Struggle of Ambition in Frankenstein

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Struggle Of Ambition in Frankenstein

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Ambition can lead one down many paths. These paths can make one great - or make one demented and radical. The praised 19th century author, Mary Shelley used ambition in her writing. Mary Shelley’s parents were the acclaimed writers William Godwin and Mary Wollenstonecraft. Unfortunately, her mother died giving birth to her, leaving her father alone to raise her and her sister. A few years after Wollenstonecraft’s death, Godwin remarried Jane Clairmont. Mary and Clairmont had many troubles, and that ultimately led to Mary’s estrangement from her father, whom she loved dearly. However, she did find a man whom she could love just as much. She fell in love with the acclaimed Poet, Percy Shelley. They eloped and went to Switzerland, where they stayed with Percy’s friend lord Byron. There, Byron challenged them to a ghost story competition. That ghost story competition lead to the beginning of her famed gothic romance novel Frankenstein. Frankenstein displays the many paths ambition creates. Thus, in Frankenstein, Shelley uses characterization, point of view, and allusion to depict how ambition can overcome rational thinking.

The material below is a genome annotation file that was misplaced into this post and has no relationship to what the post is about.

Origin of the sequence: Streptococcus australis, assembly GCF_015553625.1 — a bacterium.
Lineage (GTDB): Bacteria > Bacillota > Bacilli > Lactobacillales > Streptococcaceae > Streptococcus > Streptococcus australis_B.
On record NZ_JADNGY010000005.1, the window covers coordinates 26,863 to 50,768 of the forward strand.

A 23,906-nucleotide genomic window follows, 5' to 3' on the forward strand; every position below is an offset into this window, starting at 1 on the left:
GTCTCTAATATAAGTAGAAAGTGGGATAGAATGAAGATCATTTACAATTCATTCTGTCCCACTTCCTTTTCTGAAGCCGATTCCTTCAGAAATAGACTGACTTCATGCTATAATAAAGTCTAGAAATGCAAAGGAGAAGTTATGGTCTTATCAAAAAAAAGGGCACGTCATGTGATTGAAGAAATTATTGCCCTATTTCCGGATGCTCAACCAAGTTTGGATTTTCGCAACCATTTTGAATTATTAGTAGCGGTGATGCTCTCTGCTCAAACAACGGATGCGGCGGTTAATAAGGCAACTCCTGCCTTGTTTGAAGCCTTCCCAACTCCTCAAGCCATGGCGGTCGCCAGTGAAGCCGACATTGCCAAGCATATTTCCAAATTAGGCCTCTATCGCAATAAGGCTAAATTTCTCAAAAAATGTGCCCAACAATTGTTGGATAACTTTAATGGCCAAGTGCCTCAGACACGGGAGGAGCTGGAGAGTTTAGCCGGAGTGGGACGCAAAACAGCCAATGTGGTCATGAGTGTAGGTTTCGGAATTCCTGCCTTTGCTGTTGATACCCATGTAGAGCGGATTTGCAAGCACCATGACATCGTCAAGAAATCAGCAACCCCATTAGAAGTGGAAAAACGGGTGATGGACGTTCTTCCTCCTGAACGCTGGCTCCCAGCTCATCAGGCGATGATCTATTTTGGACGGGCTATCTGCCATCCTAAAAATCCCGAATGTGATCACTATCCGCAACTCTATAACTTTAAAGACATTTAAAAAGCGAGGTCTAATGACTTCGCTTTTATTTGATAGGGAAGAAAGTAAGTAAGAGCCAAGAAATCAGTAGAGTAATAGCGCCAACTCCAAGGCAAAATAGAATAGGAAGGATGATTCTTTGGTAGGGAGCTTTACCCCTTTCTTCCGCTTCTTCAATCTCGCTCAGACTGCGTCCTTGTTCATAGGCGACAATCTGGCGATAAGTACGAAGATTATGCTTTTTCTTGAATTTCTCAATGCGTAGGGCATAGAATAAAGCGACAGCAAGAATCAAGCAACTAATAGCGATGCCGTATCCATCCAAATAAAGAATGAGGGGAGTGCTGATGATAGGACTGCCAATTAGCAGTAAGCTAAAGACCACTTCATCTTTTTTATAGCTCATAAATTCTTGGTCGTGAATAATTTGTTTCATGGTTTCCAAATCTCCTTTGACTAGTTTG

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In Frankenstein, characterization is used to illustrate how ambition can conquer reason. Shelley’s main characters all have one thing in common: ambitious desire. Victor dreams of discovering the secret to life. Walton dreams of being the first man on the North Pole. The creation dreams of experiencing love and compassion from another being. Victor’s ambition is apparent from the beginning of the novel, as he goes to college and begins his natural philosophy class. Victor states, “From this day natural philosophy, and particularly chemistry, in the most comprehensive sense of the term, became nearly my sole occupation” (Shelley 37). Victor’s obsession with discovering the secret of life begins to consume him. His ambition causes him to leave reality and ultimately makes him senseless to rationality. Victor’s character changes from a well thought of, rational man to a rash scientist. When he finishes his project and realizes that he has created a monster, he abandons his creation. The creation must learn to live life without a guide. The creation says, “I am alone and miserable; man will not associate with me; but one as deformed and horrible as myself would not deny herself to me. My companion must be of the same species and have the same defects. This being you must create” (Shelley 133). The creation’s struggle with finding love and compassion is very apparent here as he begs Victor to make someone who will love him. The creation gives this assertion as more of an ultimatum then as a plea. He begins to lose reason and become a real monster, driven by the ambition to have love. Victor and his creation both experience a major change in character from an obsessive ambition, this adds to the emotional effect of the story in that the reader can relate to having a change in character from an aspiring desire.